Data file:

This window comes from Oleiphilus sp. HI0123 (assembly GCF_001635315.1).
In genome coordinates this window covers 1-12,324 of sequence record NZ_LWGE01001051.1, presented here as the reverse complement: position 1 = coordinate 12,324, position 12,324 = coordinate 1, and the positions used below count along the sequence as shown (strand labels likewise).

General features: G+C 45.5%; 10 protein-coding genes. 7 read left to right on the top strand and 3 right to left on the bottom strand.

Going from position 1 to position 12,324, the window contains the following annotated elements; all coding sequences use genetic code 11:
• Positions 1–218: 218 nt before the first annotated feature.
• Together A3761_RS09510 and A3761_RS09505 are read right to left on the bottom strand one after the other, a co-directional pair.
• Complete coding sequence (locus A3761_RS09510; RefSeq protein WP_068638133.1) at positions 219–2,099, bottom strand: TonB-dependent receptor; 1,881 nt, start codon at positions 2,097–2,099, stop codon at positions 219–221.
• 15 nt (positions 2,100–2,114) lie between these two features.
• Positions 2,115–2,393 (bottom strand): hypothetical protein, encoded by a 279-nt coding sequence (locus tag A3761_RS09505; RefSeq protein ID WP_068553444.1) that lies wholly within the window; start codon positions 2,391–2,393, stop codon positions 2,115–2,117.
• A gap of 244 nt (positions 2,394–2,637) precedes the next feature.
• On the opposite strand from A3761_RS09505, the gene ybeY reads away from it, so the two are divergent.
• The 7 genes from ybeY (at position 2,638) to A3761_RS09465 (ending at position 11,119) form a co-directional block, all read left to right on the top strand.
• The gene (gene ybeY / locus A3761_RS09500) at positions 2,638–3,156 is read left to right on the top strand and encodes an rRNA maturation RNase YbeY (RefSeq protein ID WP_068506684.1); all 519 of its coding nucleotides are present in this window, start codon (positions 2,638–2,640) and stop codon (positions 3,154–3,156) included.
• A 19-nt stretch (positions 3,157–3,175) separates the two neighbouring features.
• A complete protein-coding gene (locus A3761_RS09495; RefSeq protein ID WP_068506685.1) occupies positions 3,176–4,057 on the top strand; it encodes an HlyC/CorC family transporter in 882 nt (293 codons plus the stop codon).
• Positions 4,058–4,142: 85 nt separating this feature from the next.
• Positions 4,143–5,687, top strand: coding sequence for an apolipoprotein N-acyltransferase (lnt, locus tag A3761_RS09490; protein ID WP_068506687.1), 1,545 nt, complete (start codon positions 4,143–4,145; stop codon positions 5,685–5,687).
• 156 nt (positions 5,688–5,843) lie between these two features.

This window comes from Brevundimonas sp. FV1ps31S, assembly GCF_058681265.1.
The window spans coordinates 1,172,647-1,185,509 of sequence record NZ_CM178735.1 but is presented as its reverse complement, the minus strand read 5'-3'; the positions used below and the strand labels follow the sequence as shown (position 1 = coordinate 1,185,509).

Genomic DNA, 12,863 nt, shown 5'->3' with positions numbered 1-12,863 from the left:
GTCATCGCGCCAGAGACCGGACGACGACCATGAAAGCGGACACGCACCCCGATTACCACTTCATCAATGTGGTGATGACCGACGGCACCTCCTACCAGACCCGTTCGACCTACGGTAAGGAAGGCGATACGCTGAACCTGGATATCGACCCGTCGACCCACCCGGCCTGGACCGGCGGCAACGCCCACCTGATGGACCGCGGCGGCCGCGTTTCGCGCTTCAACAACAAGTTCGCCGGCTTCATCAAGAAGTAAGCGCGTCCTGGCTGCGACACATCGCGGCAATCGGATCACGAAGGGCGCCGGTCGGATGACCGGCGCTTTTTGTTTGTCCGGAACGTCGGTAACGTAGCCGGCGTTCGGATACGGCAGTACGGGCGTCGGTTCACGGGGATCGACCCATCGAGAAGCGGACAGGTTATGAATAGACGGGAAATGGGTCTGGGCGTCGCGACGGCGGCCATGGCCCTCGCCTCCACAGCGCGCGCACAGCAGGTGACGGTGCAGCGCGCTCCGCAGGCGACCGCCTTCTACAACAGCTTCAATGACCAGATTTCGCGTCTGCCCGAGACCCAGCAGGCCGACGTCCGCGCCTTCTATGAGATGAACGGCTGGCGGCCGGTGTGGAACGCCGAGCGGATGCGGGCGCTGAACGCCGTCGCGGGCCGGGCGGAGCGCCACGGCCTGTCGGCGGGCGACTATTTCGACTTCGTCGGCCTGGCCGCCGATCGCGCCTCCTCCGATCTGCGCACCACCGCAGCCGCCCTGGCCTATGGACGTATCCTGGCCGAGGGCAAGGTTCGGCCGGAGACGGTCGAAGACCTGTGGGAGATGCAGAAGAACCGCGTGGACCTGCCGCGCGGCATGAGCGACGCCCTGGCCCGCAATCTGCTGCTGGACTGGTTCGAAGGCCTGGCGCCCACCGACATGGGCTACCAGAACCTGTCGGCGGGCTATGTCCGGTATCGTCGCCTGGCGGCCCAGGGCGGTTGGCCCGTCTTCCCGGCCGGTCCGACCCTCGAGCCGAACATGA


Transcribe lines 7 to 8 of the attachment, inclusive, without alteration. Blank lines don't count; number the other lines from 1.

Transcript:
• Complete coding sequence (locus A3761_RS09510; RefSeq protein WP_068638133.1) at positions 219–2,099, bottom strand: TonB-dependent receptor; 1,881 nt, start codon at positions 2,097–2,099, stop codon at positions 219–221.
• 15 nt (positions 2,100–2,114) lie between these two features.